4 Answers

  1. How do the laws of physics work? — Brilliant.
    How do these laws control all objects in the universe? — No way. They describe the observed behavior of objects in the universe and allow us to predict their behavior.

    There are no laws of physics in nature (in the universe). There are properties of the Universe unknown to us, which in most cases cannot be described within the limits of common sense, the scope of which is limited by the evolutionary experience of man. We cannot describe time, space, energy, or the quantum world in words.�

    Only in the twentieth century did we discover that time and space do not exist separately. To explain most of the modern astronomical observations, a special model of space-time in the form of a 4-dimensional pseudo-Riemannian manifold was needed. Isn't it clear to the physicist?�

    It cannot be understood because we cannot imagine it. But we can work with it using the language of physics-Einstein's equations with a certain metric — the distance between events in space-time. Long before direct observation of the expansion of the universe by redshift, the expansion of the universe was predicted by Friedman from solutions of Einstein's equations in a special metric. But what the true metric of the universe is, we still don't know. Next to black holes, the Schwarzschild metric is more applicable. If the black hole rotates, the Kerr metric starts working. All these features of the universe are not explicable from the point of view of common sense, but they are well described by the laws of physics, the predictions of which are brilliantly consistent with observations. �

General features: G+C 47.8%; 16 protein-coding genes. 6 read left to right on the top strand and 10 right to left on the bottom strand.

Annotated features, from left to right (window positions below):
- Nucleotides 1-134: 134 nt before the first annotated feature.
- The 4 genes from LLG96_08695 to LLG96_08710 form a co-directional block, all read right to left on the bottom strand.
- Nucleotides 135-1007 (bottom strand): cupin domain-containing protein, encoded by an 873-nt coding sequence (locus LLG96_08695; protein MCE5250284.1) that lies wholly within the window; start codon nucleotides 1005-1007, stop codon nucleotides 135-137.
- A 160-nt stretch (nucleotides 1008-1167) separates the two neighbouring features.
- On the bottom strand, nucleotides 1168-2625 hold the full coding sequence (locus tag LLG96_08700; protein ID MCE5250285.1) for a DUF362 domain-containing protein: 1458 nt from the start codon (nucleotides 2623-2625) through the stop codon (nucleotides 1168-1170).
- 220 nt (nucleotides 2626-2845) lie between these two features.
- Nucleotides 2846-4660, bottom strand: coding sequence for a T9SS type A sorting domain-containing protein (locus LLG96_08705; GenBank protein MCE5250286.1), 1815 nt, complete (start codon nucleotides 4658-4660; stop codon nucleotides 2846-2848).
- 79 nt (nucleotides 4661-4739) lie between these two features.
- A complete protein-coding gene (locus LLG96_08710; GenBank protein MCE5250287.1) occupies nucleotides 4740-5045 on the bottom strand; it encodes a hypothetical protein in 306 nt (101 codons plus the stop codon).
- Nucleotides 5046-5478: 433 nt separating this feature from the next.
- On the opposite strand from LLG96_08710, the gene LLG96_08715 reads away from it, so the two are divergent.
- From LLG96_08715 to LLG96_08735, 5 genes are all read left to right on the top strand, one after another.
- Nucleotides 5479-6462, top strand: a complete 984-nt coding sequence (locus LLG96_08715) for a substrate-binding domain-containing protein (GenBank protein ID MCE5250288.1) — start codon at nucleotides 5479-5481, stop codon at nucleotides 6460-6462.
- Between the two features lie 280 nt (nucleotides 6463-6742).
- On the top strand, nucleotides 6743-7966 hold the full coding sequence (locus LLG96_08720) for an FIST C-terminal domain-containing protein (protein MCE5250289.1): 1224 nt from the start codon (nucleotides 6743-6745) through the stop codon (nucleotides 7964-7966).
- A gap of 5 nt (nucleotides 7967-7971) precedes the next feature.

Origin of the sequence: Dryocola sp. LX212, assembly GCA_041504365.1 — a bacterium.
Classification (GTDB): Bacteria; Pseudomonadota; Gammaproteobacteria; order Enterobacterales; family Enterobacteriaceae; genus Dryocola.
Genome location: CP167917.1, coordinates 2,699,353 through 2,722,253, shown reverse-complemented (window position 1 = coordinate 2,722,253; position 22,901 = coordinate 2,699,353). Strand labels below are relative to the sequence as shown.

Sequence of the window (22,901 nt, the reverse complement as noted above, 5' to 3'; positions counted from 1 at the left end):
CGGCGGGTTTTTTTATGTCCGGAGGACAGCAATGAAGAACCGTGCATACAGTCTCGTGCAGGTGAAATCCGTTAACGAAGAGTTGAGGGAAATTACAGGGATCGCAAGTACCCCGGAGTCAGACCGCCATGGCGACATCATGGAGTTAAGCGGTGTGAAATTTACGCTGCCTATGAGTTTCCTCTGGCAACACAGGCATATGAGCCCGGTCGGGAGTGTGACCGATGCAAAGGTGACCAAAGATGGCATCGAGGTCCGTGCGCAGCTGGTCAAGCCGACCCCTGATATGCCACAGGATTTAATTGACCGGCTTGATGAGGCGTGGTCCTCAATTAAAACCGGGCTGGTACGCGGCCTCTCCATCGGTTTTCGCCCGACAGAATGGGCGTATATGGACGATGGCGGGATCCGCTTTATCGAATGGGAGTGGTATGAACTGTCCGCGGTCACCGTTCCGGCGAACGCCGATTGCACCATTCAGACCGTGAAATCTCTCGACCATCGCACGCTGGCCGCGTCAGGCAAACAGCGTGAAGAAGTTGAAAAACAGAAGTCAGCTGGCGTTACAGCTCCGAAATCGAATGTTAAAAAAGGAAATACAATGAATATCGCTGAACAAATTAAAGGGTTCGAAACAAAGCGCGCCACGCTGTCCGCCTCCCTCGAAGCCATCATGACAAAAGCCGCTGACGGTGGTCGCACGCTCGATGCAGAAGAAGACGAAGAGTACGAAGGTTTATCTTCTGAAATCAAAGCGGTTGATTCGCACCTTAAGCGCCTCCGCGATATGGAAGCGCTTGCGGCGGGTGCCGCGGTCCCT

Features of the observable Universe-uniformity of time, uniformity and isotropy of space, lead to the laws of conservation of energy, momentum and angular momentum, respectively (Noether's theorem). These laws are tested to the highest precision, thus confirming the laws of symmetry inherent in the universe.

    The question concerns one of the fundamental physical constants of the universe — the speed of light (c = 299,792,458 ± 1.2 m / sec). As follows from Maxwell's equations, the speed of light is determined by the electromagnetic properties of the physical vacuum, c = 1 / √(ε₀μ₀), where ε₀ and μ₀ are the electric and magnetic constants inherent in the vacuum (space-time). In quantum electrodynamics, light is described by fundamental excitations of the electromagnetic field-photons, which, being massless particles, according to the special theory of relativity, move at the speed of light in a vacuum.

  2. The speed of light (more precisely, the speed of massless particles) is the maximum possible speed of propagation of some signal, some change from point to point. No one is “forcing” anyone to move at this speed. It's just the speed LIMIT. For example, the speed of sound propagation to a substance is the maximum speed of propagation of longitudinal vibrations. Similarly, in a vacuum there is a limiting speed of propagation of “vibrations”. If there were no such extreme speed, then there would be no fluctuations at all. Any wave requires that there is a time delay in the propagation of the change from point to point.

  3. Physicists do not discover laws, but learn them. Physicists are grown-up children who have not lost their curiosity and the question “why”. Over the years, we get more and more information about the universe, but this only raises more questions. The universe is a process that was able and we only state that our Universe was able to exist in such a form that it became possible for something conscious and capable of knowing this universe to be born inside it. And if we act wisely, and not for the benefit of profit, then in billions of years we will find a way to curb our universe. Why our universe exists – there is actually a reason for everything, starting from the very first-mass, speed. Perhaps the universe is not always the same with constant initial conditions, and perhaps next time it will not begin to expand, but will explode or collapse.

  4. The laws of physics are descriptive, not prescriptive. This is a statement of facts, not an order. And if observations show that the” law ” is sometimes not fulfilled by someone in some places, then the task of physics is to find a more adequate description, and not to force nature to comply with some “prescriptions”.

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